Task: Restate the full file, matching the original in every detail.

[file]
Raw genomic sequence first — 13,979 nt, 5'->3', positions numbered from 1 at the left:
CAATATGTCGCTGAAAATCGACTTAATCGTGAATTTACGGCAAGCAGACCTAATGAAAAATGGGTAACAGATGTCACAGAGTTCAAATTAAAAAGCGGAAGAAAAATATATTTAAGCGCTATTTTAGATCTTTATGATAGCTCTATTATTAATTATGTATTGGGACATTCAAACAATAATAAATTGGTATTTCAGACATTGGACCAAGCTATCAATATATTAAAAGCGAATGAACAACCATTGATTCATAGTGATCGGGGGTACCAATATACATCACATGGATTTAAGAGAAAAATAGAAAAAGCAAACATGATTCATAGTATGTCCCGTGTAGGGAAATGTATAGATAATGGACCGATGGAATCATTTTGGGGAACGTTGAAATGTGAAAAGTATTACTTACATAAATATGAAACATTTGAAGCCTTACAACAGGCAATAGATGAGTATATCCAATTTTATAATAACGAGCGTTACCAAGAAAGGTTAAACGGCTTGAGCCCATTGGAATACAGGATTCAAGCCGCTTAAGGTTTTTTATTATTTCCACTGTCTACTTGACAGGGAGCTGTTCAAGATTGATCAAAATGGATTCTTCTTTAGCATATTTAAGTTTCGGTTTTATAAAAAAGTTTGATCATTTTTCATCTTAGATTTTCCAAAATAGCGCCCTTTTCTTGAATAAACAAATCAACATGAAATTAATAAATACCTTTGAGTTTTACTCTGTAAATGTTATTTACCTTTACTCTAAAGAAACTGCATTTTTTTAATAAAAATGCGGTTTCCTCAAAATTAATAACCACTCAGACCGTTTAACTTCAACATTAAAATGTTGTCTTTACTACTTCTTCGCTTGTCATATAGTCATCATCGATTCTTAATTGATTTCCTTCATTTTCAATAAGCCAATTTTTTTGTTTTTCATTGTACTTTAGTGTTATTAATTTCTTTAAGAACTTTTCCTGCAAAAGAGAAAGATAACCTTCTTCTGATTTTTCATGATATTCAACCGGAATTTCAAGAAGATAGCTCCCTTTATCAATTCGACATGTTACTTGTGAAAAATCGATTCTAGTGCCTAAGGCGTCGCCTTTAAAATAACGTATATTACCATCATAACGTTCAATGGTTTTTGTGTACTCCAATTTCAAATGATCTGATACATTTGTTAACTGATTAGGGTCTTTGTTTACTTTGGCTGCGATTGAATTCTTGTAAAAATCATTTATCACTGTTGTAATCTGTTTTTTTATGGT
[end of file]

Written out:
Raw genomic sequence first — 13,979 nt, 5'->3', positions numbered from 1 at the left:
CAATATGTCGCTGAAAATCGACTTAATCGTGAATTTACGGCAAGCAGACCTAATGAAAAATGGGTAACAGATGTCACAGAGTTCAAATTAAAAAGCGGAAGAAAAATATATTTAAGCGCTATTTTAGATCTTTATGATAGCTCTATTATTAATTATGTATTGGGACATTCAAACAATAATAAATTGGTATTTCAGACATTGGACCAAGCTATCAATATATTAAAAGCGAATGAACAACCATTGATTCATAGTGATCGGGGGTACCAATATACATCACATGGATTTAAGAGAAAAATAGAAAAAGCAAACATGATTCATAGTATGTCCCGTGTAGGGAAATGTATAGATAATGGACCGATGGAATCATTTTGGGGAACGTTGAAATGTGAAAAGTATTACTTACATAAATATGAAACATTTGAAGCCTTACAACAGGCAATAGATGAGTATATCCAATTTTATAATAACGAGCGTTACCAAGAAAGGTTAAACGGCTTGAGCCCATTGGAATACAGGATTCAAGCCGCTTAAGGTTTTTTATTATTTCCACTGTCTACTTGACAGGGAGCTGTTCAAGATTGATCAAAATGGATTCTTCTTTAGCATATTTAAGTTTCGGTTTTATAAAAAAGTTTGATCATTTTTCATCTTAGATTTTCCAAAATAGCGCCCTTTTCTTGAATAAACAAATCAACATGAAATTAATAAATACCTTTGAGTTTTACTCTGTAAATGTTATTTACCTTTACTCTAAAGAAACTGCATTTTTTTAATAAAAATGCGGTTTCCTCAAAATTAATAACCACTCAGACCGTTTAACTTCAACATTAAAATGTTGTCTTTACTACTTCTTCGCTTGTCATATAGTCATCATCGATTCTTAATTGATTTCCTTCATTTTCAATAAGCCAATTTTTTTGTTTTTCATTGTACTTTAGTGTTATTAATTTCTTTAAGAACTTTTCCTGCAAAAGAGAAAGATAACCTTCTTCTGATTTTTCATGATATTCAACCGGAATTTCAAGAAGATAGCTCCCTTTATCAATTCGACATGTTACTTGTGAAAAATCGATTCTAGTGCCTAAGGCGTCGCCTTTAAAATAACGTATATTACCATCATAACGTTCAATGGTTTTTGTGTACTCCAATTTCAAATGATCTGATACATTTGTTAACTGATTAGGGTCTTTGTTTACTTTGGCTGCGATTGAATTCTTGTAAAAATCATTTATCACTGTTGTAATCTGTTTTTTTATGGT